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Vibration Problem with CGEM?

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#1 jacobmarchio

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Posted 22 March 2013 - 08:56 AM

Hi all,
A few nights ago, I wanted to do some lunar imaging with my 6", as seeing wasn't all that good and I wanted a wider field. So I put the 6" on the CGEM (there's an ADM saddle that goes from the CGEM down to that small, since my C9.25 dovetail is also that size [CG-5, I think?]) Anyways, put that on there and balanced it. It looked funny, y'all. A (comparatively) dinky little 6" F/5 riding a huge CGEM, with the counterweight almost all the way up the bar. So I did the GoTo alignment, and slewed to Jupiter. The moons were all lines, like this " - ". I thought, "Surely, the seeing isn't THAT bad". I also noted that the last time I saw something like that was when I ran my computer fan on the back of the scope and caused vibrations all over the place. It really looked like vibrations. Oh, I must mention I'm on grass, not concrete. So I put my ear to the mount, and I could hear it tracking. Nothing seemed abnormal. So shut down the mount and started it again. No improvement. At this point I'm slightly bewildered; I'm walking around and around the mount and scope, looking for problems. So finally I look down the scope. I then touch the secondary spider vanes, and the were vibrating VERY noticeably. In fact, I could hear the vibrations in the tube, it sounded like a very low note on a musical instrument. Then, I put my hand on the outside of the tube, and feel the vibrations. So, now I'm really confused, as this never happened with my heaver C9.25. So I take the 6" Newt off, and put the C9.25 on, and balanced it. I aligned the mount (again) and slewed the mount over to Jupiter. It finds Jupiter, and I look through the eyepiece. The moons are pinpoints, even at a higher magnification. I'm thinking, "How can this be? Astrophotographers always recommend overmounting the load." It didn't (and doesn't) make sense. Does anyone have any suggestions?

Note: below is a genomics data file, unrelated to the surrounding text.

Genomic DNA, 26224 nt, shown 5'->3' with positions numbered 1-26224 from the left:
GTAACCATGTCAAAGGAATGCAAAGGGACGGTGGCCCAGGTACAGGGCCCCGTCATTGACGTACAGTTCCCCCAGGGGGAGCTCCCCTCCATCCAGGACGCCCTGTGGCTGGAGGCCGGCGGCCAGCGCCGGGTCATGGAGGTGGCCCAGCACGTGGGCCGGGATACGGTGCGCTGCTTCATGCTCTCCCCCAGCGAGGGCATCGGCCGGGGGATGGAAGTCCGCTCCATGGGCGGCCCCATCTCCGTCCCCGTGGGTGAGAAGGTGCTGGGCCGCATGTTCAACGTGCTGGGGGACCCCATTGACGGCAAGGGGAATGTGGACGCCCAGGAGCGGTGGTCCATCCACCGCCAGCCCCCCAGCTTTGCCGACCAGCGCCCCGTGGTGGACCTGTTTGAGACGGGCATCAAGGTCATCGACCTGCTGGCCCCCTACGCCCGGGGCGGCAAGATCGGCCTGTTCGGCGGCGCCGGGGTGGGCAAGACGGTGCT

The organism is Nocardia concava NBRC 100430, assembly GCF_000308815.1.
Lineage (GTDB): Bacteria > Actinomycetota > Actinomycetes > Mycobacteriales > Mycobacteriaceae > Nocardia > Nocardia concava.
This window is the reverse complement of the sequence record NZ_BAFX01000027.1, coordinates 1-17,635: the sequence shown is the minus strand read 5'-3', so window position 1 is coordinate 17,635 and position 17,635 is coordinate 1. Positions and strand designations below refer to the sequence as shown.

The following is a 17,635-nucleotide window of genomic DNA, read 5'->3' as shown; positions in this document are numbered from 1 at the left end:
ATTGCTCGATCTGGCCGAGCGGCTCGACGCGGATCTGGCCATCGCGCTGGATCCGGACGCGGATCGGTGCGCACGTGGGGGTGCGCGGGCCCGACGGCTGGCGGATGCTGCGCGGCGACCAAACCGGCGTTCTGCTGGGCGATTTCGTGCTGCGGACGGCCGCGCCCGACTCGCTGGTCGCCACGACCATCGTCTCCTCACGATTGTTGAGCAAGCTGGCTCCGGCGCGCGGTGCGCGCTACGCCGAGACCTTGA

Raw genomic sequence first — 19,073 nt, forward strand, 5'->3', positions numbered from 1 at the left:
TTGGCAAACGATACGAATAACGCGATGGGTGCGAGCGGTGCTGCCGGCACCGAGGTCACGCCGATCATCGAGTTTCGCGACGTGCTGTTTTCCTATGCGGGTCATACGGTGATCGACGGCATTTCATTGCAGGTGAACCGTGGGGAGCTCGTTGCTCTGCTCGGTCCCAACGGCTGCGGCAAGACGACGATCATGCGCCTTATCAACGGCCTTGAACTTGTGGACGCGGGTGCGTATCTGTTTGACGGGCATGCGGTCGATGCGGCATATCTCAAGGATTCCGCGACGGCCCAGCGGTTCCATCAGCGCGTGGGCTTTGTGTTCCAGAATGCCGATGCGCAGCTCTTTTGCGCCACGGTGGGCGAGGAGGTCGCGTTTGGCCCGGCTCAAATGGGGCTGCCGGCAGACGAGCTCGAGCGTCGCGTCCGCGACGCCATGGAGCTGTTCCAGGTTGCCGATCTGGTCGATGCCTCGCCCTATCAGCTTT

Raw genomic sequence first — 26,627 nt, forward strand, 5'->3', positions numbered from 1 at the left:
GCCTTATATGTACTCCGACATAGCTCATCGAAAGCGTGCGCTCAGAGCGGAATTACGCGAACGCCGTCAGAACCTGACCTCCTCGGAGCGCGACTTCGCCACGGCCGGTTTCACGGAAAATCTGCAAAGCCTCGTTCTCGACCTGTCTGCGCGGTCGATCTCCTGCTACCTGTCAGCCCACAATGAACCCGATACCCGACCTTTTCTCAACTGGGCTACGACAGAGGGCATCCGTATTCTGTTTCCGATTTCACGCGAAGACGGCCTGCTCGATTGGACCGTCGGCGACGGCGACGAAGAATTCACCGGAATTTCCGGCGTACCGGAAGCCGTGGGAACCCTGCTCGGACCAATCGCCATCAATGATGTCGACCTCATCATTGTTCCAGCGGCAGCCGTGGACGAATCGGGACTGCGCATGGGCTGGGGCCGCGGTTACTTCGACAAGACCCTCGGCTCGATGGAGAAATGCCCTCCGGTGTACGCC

If you're wondering, all the knobs were tightened down. No lose knobs.

I also balanced the mount with both the C9.25 and AstoView ota.

#2 dickbill

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Posted 22 March 2013 - 09:41 AM

Be sure the spreader plate (between the tripod) and the bar knob over it are tight.

#3 Cliff Hipsher

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Posted 22 March 2013 - 11:23 AM

As a former US Navy Submarine Sound Analysis Tech it is my pleasure to welcome you to the world of harmonics, resonance and standing waves.

Your 9.25 SCT does not exhibit this behavior because of its mass and construction which define its "natural frequency".

With the Newt, the open tube acts like an amplifier in much the same way the sound board in a piano works.

Apparently the motor vibration frequency is at some multiple of the optical tube natural resonant frequency.